Coinciding with the start of a new school year, the Canal Winchester Local Board of Education approved a one-year, 1-percent salary increase for teachers in the district.

Coinciding with the start of a new school year, the Canal Winchester Local Board of Education approved a one-year, 1-percent salary increase for teachers in the district.

The increase means the salary for a first-year teacher will be $34,553.

"Our teachers are still the lowest paid teachers in (Franklin) County," Superintendent Dr. Kimberley Miller-Smith said.

John-Paul Hoffman, co-president of the local teachers union, the Canal Winchester Education Association (CWEA), said he was "surprised and pleased" by the raise.

The CWEA had agreed to postpone negotiations on teacher salaries the past two years.

"With the problems we were having (passing a school levy), we didn't do any salary increase last year," said Hoffman, who is also a computer technology instructor at Canal Winchester Middle School. "I can't say we had a salary freeze because we still had our step (increases). I consider them cost-of-living increases."

In May, Canal Winchester voters approved a 14.82-mill, two-year emergency levy that will raise an estimated $6.5-million each year. It will cost homeowners an additional $454 annually, or $38 monthly, per $100,000 of assessed real estate vale.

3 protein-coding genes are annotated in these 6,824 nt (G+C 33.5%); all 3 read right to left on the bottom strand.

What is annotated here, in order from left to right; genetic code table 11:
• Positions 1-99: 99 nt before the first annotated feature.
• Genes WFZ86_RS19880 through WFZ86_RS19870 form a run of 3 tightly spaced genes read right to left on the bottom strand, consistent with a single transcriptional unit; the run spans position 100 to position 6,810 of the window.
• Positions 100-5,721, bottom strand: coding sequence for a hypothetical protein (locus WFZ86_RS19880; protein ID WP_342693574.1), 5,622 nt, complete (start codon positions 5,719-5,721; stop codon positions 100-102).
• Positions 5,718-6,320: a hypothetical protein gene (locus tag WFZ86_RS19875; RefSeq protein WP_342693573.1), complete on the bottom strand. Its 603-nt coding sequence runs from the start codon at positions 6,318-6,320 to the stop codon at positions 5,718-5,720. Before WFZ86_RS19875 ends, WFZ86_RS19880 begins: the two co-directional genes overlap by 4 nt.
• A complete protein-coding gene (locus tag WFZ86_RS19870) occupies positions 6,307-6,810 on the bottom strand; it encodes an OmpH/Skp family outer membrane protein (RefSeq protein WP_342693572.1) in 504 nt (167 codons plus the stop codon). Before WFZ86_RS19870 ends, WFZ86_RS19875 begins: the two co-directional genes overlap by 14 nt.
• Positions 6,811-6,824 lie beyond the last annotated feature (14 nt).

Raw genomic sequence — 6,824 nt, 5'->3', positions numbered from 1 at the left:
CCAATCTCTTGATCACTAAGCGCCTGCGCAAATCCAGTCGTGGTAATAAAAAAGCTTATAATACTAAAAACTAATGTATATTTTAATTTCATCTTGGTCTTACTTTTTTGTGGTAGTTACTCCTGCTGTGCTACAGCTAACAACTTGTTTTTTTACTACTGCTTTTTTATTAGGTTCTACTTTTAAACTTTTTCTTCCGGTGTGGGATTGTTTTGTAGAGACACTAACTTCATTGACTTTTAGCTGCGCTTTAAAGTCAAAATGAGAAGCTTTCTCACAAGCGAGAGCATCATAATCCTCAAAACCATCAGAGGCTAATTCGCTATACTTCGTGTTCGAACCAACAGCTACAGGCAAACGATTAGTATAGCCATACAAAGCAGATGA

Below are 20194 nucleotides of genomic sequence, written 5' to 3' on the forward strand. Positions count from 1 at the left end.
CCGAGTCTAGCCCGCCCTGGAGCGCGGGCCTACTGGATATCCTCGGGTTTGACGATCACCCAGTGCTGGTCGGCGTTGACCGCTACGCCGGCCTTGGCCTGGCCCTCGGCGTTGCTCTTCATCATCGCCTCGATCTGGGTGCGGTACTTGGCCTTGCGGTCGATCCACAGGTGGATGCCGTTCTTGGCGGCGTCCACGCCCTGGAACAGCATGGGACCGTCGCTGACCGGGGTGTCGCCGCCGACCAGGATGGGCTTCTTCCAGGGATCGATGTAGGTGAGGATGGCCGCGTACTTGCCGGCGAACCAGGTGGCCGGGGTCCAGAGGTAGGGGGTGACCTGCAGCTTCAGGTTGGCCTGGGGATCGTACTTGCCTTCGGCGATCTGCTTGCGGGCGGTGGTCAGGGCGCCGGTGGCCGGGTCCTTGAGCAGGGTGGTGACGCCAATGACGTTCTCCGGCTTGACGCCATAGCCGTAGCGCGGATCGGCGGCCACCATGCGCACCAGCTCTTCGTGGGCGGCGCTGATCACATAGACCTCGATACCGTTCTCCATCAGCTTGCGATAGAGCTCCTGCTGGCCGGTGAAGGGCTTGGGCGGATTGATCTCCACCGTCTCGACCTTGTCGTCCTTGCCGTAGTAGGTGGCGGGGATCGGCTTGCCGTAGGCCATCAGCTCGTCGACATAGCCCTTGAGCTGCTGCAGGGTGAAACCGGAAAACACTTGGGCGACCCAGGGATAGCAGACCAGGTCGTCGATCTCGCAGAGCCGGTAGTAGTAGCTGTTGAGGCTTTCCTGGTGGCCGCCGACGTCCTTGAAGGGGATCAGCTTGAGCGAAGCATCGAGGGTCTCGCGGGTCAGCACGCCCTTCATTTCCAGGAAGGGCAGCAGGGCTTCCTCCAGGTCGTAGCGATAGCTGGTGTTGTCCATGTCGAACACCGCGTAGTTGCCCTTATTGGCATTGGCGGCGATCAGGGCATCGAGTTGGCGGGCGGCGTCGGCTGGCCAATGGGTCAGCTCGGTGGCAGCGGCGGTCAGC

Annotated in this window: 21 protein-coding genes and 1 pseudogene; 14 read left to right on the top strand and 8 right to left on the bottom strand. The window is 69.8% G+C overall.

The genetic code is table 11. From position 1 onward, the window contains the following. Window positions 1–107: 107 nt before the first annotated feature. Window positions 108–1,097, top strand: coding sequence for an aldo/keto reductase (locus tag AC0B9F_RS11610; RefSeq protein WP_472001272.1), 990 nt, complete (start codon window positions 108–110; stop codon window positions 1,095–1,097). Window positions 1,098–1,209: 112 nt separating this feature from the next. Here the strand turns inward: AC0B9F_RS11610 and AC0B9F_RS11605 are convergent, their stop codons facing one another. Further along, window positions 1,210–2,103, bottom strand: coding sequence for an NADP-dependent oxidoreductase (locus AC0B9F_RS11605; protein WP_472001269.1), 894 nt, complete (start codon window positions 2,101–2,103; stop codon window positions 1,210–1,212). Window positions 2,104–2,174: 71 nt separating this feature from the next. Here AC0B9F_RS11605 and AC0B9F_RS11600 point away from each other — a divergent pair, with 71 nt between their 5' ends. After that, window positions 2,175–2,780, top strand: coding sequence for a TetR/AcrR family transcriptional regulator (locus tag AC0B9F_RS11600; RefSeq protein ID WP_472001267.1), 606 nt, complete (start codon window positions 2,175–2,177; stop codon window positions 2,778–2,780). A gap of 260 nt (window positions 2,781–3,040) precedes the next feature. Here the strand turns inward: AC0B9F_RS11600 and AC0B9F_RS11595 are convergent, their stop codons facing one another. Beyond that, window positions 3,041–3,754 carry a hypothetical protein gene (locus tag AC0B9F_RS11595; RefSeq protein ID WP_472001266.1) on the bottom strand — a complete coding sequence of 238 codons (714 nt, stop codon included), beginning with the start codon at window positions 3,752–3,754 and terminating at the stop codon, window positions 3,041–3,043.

"There was no agreement that if the levy passed, we would get a raise," Hoffman said. "That's part of the reason why we were surprised when they offered us the 1 percent, because it was like wow, great. We didn't have an expectation that this was what was going to happen."

On Aug. 25, the CWEA ratified a tentative agreement that was reached in the prior week by both sides. Members of the union accepted the district's offer of a one-year, 1-percent salary increase. The next day, at a special meeting, the board met in an executive session, and afterward, unanimously approved the pay increase for the 2009-10 school year for all teachers in the district, regardless of whether they are CWEA members (most are). There will be no retroactive pay.

Miller-Smith said the increase was already accounted for in the district's budget for 2009-10.

"This agreement is financially responsible," Miller-Smith said in a statement.

Next June, a new teachers' contract, including salary and other language, will need to be renegotiated.

The CWEA also agreed to work one additional paid, non-student day (a Saturday or Sunday) per year to complete state-required training.

"Up until this agreement, we were doing it on our own time, outside of the school day," Hoffman said. "When we had our professional days, those were specific training days that we did curricular topics."

The training will be on a number of topics, including blood-borne pathogens, bullying, child abuse, hazardous communication, positive youth development, substance abuse prevention and violence prevention.